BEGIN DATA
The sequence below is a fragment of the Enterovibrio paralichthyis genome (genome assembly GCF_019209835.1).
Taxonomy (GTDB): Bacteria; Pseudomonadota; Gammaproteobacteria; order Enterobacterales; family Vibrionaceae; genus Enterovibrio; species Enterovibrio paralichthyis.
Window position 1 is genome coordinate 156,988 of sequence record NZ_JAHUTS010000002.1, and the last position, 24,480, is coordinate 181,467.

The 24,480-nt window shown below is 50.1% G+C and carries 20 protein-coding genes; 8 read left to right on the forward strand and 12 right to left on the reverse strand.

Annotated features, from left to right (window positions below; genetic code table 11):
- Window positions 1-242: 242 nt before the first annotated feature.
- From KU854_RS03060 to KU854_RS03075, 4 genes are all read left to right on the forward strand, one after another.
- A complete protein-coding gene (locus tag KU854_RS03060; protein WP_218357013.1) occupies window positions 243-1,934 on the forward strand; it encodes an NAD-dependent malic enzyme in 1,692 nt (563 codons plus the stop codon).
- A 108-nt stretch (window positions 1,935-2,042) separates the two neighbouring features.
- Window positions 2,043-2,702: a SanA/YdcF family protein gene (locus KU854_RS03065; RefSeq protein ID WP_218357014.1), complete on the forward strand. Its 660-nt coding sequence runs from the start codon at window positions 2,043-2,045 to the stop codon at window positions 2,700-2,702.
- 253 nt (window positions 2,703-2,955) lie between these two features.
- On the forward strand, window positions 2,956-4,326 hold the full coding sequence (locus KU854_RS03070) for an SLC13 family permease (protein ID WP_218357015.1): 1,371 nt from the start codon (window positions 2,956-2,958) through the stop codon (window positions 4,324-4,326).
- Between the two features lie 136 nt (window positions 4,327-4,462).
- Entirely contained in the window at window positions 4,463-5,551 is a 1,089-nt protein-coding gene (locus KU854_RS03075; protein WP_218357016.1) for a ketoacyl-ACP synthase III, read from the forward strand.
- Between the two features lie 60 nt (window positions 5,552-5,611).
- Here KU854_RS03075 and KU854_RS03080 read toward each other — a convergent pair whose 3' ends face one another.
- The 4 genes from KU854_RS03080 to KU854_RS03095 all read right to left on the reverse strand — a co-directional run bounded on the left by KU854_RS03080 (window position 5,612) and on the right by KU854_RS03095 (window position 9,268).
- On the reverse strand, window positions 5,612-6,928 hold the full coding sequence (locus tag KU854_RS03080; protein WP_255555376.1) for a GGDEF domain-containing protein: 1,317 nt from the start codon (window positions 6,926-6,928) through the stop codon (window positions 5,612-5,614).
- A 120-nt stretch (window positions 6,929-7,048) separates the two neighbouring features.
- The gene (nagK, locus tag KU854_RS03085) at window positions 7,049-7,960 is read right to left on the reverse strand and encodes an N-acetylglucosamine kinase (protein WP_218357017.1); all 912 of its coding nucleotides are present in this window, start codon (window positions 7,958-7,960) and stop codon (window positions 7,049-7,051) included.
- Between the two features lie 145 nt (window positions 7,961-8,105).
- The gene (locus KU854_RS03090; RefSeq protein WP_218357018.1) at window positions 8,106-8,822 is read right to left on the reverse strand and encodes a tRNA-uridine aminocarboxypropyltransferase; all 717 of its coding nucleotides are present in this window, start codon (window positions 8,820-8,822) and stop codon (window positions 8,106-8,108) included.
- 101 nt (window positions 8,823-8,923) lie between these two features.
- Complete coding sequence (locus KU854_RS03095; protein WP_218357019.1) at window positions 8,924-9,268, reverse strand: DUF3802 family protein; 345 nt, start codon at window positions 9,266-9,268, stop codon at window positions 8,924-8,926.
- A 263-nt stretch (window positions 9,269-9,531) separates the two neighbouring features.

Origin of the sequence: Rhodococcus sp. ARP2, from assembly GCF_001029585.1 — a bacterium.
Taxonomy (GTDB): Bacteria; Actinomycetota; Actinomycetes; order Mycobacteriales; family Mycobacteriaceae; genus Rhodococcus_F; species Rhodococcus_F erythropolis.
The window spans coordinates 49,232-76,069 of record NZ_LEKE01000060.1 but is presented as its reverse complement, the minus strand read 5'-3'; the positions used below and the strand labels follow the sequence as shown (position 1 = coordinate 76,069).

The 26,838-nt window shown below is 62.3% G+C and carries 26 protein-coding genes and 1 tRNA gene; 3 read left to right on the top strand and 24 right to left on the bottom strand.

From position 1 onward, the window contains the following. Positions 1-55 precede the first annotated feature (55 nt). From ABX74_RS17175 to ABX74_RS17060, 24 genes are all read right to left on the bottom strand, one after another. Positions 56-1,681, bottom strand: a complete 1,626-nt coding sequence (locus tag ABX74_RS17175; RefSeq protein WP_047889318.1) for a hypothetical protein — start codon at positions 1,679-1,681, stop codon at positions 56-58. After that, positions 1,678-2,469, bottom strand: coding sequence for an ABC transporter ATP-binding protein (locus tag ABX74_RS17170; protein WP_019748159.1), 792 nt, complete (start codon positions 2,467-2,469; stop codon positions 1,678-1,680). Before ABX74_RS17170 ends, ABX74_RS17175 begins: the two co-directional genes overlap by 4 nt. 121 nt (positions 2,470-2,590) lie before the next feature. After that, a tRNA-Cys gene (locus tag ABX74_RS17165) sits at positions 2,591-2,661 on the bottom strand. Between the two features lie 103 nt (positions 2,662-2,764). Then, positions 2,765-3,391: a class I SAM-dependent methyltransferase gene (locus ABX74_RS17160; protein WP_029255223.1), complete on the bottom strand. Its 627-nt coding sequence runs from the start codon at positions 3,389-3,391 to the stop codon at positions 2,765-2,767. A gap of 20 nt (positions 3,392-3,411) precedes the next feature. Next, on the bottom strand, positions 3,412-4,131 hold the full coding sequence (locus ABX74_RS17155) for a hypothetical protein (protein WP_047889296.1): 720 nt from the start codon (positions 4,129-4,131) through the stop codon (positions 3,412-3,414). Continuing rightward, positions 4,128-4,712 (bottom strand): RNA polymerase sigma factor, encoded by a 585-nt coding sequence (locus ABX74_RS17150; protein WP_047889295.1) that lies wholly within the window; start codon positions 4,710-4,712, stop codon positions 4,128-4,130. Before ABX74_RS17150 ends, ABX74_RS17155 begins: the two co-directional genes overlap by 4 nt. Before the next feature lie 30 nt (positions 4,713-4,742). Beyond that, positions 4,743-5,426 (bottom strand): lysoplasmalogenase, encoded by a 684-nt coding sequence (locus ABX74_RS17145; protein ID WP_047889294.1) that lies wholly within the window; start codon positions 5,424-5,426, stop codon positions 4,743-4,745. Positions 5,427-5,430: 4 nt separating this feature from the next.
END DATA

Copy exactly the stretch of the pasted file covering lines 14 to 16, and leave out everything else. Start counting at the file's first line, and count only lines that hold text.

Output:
- Entirely contained in the window at window positions 4,463-5,551 is a 1,089-nt protein-coding gene (locus KU854_RS03075; protein WP_218357016.1) for a ketoacyl-ACP synthase III, read from the forward strand.
- Between the two features lie 60 nt (window positions 5,552-5,611).
- Here KU854_RS03075 and KU854_RS03080 read toward each other — a convergent pair whose 3' ends face one another.